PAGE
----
Fareway in Cedar Falls, Iowa.
Shopping at Fareway is a quintessentially Iowa experience. It’s local grocery chain based in Boone, and its clung admirably to its Midwestern roots. Employees – for example – are expected to wear white button-up shirts and black ties, even at vaunted the meat counter, where they also don paper hats right out of the fifties. Visible tattoos and gratuitous piercings are, of course, a big no-no. In a world where most entry level employees look like they moonlight in Ramones cover bands, that’s quite a demand, but somehow they find people.
Fareway’s dedication to Corn Belt ideals goes far beyond its dress code. Traditional gender rules reign supreme here. For the most part, men stock and “man” the meat counter and women run the registers. Also, as a rule, Fareway is closed every Sunday. And get this, they don’t just bag your groceries for you. They load the groceries into your car, pretty much insisting on it. One of Fareway’s big selling points is that it’s “full-service”, and I’d almost call its modestly sized stores intimate in scale and scope.
The real star attraction of any Fareway, though, is the meat counter. Sure, the produce and other items aren’t bad, but there’s nothing like having a knowledgeable staff in paper hats wrap up quality farm fresh cuts of meat in wax paper. Which, almost inevitably, brings up another quintessentially Iowa experience: cooking and eating an Iowa chop.
Iowa is the pork mecca of the United States. Right now, about 20 million pigs are snorting in Iowa and rolling in Iowa mud. So it makes sense that Iowans wouldn’t be reduced to eating thin, tough pork chops. No, the state has its own cut, the king, the T-bone of pork, a chop that demands a hefty serrated blade.
It even looks kinda like steak if you squint.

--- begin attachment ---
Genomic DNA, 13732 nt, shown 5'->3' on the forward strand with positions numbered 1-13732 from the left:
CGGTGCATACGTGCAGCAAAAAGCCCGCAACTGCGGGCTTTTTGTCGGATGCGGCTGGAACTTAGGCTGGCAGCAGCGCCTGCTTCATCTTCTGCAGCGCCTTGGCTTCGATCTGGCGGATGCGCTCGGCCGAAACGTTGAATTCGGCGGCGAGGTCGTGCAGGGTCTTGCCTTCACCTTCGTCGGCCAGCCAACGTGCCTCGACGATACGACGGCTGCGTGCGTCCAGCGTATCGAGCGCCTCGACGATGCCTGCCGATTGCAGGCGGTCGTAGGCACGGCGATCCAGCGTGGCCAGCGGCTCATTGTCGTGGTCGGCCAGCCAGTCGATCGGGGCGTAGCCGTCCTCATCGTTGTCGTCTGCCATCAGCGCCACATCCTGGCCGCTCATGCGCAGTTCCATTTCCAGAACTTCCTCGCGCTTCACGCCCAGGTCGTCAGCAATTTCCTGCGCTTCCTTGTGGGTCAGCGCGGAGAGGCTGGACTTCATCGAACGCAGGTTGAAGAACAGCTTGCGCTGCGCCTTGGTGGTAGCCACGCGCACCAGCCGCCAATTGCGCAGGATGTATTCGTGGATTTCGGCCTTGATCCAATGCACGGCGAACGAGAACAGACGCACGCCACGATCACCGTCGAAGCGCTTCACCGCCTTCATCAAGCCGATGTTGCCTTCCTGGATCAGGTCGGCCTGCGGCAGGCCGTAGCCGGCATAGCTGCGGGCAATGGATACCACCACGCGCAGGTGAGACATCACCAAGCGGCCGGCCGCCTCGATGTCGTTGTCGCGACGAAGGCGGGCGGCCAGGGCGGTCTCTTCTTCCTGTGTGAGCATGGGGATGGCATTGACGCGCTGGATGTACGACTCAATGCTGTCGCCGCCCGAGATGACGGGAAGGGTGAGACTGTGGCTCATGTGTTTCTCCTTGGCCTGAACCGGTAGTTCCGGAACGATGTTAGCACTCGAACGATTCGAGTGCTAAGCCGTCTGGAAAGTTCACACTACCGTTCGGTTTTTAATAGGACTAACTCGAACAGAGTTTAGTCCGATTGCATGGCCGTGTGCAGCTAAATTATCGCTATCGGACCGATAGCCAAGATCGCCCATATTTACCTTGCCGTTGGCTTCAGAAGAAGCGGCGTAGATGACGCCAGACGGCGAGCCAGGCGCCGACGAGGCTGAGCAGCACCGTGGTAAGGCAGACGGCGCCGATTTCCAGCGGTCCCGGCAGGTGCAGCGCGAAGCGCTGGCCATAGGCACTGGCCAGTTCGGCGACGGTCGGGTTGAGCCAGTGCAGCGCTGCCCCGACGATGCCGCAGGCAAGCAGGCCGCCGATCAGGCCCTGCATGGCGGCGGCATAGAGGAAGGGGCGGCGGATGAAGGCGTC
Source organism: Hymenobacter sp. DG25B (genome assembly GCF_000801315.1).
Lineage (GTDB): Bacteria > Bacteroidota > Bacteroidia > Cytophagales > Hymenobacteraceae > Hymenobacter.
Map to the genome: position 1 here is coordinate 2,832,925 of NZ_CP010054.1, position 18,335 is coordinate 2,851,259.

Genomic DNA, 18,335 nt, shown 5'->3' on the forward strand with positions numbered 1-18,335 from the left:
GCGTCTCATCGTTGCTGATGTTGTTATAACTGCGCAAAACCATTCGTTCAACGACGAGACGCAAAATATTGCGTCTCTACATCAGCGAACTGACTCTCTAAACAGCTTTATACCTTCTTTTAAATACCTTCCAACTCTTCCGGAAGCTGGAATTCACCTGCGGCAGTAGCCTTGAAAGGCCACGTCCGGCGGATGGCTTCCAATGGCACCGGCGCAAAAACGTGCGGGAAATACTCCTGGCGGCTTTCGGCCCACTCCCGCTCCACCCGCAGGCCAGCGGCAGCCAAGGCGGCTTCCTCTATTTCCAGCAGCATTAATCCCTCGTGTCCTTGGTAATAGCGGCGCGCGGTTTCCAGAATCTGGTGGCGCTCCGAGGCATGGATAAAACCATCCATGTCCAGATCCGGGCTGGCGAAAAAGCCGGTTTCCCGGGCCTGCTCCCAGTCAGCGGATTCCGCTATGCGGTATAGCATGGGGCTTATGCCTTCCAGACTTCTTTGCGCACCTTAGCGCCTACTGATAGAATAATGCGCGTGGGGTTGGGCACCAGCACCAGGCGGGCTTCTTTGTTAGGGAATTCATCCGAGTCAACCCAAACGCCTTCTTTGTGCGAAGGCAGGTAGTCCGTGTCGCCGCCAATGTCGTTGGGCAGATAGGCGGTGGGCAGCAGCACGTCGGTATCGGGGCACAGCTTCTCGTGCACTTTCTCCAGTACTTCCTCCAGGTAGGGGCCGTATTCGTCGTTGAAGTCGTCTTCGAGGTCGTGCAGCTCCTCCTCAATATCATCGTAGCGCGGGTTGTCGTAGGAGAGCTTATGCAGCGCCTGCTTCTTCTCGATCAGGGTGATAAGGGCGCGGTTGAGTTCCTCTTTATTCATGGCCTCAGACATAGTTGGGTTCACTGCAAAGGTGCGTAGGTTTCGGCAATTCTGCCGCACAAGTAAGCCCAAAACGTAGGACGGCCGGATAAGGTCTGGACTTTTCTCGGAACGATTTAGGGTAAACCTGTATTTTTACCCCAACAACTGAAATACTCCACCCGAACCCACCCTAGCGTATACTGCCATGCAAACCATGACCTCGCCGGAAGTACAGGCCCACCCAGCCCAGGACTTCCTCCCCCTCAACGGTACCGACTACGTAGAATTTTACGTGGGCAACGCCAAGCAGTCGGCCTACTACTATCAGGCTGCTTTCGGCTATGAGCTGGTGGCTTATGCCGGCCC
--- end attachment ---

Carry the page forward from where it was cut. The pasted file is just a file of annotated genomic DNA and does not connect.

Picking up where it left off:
The Iowa Chop was cooked up by the Iowa Pork Producers Association in the ’70s to try and position pork as a high-end meat. It’s a thick, impossible juicy center-cut typically sold “bone-in”, which just means the meat is still on the bone, and it’s hard to cook it wrong. Even the most ham-handed weekend warrior grill master will come away with a damn good, tender hunk of meat. All you have to add is a little rub and you’re set (not that I’m against fancier approaches).
Now, I’d be remiss if I didn’t mention the role the “Porkettes” played in popularizing the Iowa chop. In the sixties, thinking up product promotions was essentially considered a man’s job. Luckily for us, however, that didn’t stop a group of brave and determined woman from organizing the Iowa Porkettes to disseminate the gospel of Iowa pork to the masses. They wanted to take an active role in the fortunes of the local pork industry – and their farms, in the process – and God bless them for it.
The Porkettes successfully sold the Iowa chop to restaurants across the state in the seventies, allowing the cut to work its way into the hearts and stomachs of many an impressionable Iowan. Had it not been for their stellar efforts, the Iowa chop easily could’ve been reduced to a mere footnote in pork history, a forgotten and failed attempt at uplifting the image of the humble pork chop.
In fact, you could almost say that the Iowa chop is a feminist cut of meat. Eating it, I’d say, isn’t just a delicious way to fill up, but an homage to equality. You got to love that.
Now, if you’ll excuse, I’ve got some grilling to do. I just bought two big Iowa chops from the Fareway down the road for about $7.50.
Yeah, that’s right. You wish you lived in Iowa.